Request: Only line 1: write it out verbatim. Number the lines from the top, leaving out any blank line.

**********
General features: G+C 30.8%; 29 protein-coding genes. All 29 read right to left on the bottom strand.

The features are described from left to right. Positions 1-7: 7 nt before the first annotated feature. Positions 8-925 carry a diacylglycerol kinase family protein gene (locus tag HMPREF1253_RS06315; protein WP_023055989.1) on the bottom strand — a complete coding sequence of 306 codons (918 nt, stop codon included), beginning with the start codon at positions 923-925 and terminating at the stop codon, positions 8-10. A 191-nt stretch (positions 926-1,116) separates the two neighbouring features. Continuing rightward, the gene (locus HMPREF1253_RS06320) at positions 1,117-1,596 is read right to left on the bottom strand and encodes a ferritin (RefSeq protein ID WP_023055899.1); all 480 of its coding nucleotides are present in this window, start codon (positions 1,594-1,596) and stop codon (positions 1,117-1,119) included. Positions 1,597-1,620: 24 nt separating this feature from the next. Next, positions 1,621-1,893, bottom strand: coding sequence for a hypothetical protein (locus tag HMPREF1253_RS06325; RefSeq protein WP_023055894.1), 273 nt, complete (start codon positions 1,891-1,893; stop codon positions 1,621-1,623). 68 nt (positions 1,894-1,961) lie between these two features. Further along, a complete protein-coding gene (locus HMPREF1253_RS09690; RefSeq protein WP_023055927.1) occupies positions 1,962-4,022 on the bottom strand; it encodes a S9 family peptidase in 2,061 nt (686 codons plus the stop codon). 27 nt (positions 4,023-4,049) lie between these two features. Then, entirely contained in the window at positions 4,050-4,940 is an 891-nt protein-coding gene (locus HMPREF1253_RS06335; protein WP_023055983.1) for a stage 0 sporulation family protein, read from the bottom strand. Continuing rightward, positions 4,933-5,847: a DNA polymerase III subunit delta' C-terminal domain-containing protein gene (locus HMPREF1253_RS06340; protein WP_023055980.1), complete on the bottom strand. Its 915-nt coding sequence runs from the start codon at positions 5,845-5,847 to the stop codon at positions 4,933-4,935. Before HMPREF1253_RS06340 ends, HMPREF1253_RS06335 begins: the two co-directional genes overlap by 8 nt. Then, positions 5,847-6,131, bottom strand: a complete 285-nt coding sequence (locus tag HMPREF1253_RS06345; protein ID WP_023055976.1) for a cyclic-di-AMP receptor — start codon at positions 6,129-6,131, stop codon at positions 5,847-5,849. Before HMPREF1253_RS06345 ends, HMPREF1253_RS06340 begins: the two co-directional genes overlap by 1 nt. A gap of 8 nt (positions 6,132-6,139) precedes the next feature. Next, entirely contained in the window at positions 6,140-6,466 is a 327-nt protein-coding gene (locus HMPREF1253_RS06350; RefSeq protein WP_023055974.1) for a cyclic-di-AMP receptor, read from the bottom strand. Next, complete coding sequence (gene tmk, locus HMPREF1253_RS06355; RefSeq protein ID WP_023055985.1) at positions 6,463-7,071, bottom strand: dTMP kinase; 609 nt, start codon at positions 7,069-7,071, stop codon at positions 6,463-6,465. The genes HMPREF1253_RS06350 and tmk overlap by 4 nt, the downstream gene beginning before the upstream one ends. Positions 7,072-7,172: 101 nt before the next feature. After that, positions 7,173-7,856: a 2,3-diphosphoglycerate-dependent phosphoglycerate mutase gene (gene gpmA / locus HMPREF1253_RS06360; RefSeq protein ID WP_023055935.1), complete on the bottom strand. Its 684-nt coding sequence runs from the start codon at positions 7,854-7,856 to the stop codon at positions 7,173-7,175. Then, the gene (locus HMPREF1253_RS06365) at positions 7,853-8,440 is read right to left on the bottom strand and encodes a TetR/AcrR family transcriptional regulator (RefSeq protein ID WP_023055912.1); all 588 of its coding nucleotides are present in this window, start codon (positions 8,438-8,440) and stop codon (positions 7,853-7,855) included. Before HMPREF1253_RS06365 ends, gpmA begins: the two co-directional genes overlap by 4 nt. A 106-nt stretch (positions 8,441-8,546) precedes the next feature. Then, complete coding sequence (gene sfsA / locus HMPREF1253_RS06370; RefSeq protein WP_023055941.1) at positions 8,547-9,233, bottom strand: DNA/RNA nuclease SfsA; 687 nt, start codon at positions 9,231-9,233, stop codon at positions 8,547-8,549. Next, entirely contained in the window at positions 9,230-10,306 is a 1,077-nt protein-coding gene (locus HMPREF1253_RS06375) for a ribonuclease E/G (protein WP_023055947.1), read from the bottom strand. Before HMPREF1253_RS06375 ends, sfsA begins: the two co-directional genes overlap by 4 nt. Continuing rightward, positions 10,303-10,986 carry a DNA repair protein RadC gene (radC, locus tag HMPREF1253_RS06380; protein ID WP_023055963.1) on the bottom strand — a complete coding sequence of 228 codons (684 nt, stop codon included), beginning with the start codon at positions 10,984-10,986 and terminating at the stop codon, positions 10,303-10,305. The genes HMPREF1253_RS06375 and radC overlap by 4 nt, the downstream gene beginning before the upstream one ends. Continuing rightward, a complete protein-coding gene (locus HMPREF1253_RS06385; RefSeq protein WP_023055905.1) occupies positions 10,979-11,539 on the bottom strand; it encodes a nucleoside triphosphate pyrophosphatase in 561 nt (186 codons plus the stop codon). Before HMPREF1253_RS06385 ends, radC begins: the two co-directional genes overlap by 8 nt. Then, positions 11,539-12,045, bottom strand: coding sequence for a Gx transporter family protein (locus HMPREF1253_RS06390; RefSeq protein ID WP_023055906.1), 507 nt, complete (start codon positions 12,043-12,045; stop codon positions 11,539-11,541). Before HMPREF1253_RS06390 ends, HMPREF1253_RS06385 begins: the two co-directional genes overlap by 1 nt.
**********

General features: G+C 30.8%; 29 protein-coding genes. All 29 read right to left on the bottom strand.